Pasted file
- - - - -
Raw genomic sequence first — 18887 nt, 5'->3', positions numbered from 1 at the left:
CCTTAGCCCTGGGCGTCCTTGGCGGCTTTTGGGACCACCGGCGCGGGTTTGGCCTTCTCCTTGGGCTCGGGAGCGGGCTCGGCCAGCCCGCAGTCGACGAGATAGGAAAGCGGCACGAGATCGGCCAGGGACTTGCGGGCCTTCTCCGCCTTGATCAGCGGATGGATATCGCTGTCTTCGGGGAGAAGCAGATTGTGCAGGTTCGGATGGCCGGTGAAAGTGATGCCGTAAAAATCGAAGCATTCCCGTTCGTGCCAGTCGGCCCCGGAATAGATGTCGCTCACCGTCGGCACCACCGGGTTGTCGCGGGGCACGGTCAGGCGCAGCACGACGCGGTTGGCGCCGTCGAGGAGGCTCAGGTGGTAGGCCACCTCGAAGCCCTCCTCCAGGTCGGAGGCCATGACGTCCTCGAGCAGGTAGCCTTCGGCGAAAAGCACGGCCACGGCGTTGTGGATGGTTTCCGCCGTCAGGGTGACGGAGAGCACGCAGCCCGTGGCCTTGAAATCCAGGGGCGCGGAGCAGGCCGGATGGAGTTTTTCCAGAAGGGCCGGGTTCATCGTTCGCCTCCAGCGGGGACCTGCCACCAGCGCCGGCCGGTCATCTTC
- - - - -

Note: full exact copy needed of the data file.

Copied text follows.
Raw genomic sequence first — 18887 nt, 5'->3', positions numbered from 1 at the left:
CCTTAGCCCTGGGCGTCCTTGGCGGCTTTTGGGACCACCGGCGCGGGTTTGGCCTTCTCCTTGGGCTCGGGAGCGGGCTCGGCCAGCCCGCAGTCGACGAGATAGGAAAGCGGCACGAGATCGGCCAGGGACTTGCGGGCCTTCTCCGCCTTGATCAGCGGATGGATATCGCTGTCTTCGGGGAGAAGCAGATTGTGCAGGTTCGGATGGCCGGTGAAAGTGATGCCGTAAAAATCGAAGCATTCCCGTTCGTGCCAGTCGGCCCCGGAATAGATGTCGCTCACCGTCGGCACCACCGGGTTGTCGCGGGGCACGGTCAGGCGCAGCACGACGCGGTTGGCGCCGTCGAGGAGGCTCAGGTGGTAGGCCACCTCGAAGCCCTCCTCCAGGTCGGAGGCCATGACGTCCTCGAGCAGGTAGCCTTCGGCGAAAAGCACGGCCACGGCGTTGTGGATGGTTTCCGCCGTCAGGGTGACGGAGAGCACGCAGCCCGTGGCCTTGAAATCCAGGGGCGCGGAGCAGGCCGGATGGAGTTTTTCCAGAAGGGCCGGGTTCATCGTTCGCCTCCAGCGGGGACCTGCCACCAGCGCCGGCCGGTCATCTTC